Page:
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20th June 2019
:: Blog | October 2009 (13 blogs) | Cause and effect: pension auto enrolment opt-out rates

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Cause and effect: pension auto enrolment opt-out rates 
It’s been a busy week for research reports with another released yesterday by the Pensions Policy Institute, a non-political organisation that comments on pension and retirement issues in the UK.
In third of a series of four reports about the current and future pensions landscape, this one punches above its weight and I liked the Summary and Conclusions (page 3 of the report, but page 9 of the pdf). It lists key facts about the Government’s private pension reforms and the changes that are already occurring in the private pensions market and those likely to occur in the future: 
  • The risks associated with pension funds are increasingly passed from employer to employee.
  • Currently around 40% of the working age population (around 14 million people) are saving in a private pension, meaning occupational, private or personal pensions, including individual and group personal pensions.
  • Assuming that opt-out rates after auto-enrolment are in line with Government expectations, the proportion of people with private pension savings after 2012 could rise from around 40% of the working age population today (around 14 million people) to around 21 million people, or roughly 60% of the UK working-age population once the Government’s reforms are fully implemented.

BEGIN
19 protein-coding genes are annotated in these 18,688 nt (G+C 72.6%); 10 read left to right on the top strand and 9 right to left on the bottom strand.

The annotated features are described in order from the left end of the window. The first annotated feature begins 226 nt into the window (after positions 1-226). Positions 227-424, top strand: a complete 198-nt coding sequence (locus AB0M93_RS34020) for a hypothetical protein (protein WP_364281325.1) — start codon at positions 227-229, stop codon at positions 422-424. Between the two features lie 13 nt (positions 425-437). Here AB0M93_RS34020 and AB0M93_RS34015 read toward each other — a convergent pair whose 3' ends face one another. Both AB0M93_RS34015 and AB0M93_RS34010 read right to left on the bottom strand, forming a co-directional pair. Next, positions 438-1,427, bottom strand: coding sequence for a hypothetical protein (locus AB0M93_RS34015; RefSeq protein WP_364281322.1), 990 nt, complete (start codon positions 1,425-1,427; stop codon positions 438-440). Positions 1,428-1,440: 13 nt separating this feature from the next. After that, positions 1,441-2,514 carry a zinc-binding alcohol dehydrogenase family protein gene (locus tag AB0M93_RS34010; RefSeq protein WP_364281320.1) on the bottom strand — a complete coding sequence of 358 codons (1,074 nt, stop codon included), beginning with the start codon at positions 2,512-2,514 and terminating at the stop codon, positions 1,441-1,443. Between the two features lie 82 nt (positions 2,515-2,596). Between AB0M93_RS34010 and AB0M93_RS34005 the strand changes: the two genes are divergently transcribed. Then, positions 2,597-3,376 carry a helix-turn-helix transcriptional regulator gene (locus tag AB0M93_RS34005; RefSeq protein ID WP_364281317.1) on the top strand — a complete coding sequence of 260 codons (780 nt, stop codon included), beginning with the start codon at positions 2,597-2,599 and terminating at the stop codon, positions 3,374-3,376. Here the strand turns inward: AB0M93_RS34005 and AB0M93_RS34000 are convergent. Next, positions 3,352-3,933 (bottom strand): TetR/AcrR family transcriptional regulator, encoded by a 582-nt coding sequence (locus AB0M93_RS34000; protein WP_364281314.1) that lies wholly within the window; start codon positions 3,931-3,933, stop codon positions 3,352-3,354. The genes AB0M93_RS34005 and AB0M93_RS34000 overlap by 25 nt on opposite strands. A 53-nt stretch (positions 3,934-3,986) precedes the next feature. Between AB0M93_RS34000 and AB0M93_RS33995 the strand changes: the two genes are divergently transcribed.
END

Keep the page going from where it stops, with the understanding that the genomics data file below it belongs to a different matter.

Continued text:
• Active membership in Defined Benefit schemes could reduce by around 40% in the private sector by 2050, from current levels of around 2.5 million active members to around 1.5 million by 2050.
  • Active membership in Defined Contribution schemes could reach around 15 million by 2020 and around 17 million by 2050, compared to an estimated 5 million today.
  • The amount held within DC pension funds could grow from around £600 billion today to between £700 billion and £900 billion (2009 earnings terms) by 2050, depending on how employers respond to the private pension reforms. 
The move from defined benefit to defined contribution is the one that the public will find hardest to digest.

And, nevermore so than when the first tranche of retirees with small funds find it difficult to annuitise because it is an unprofitable marketplace for product providers to support.

When that happens to tens of thousands of people is, in my opinion, when we’ll see some real backlash. See:
Mike Jones, Ltd, October 23rd 2009

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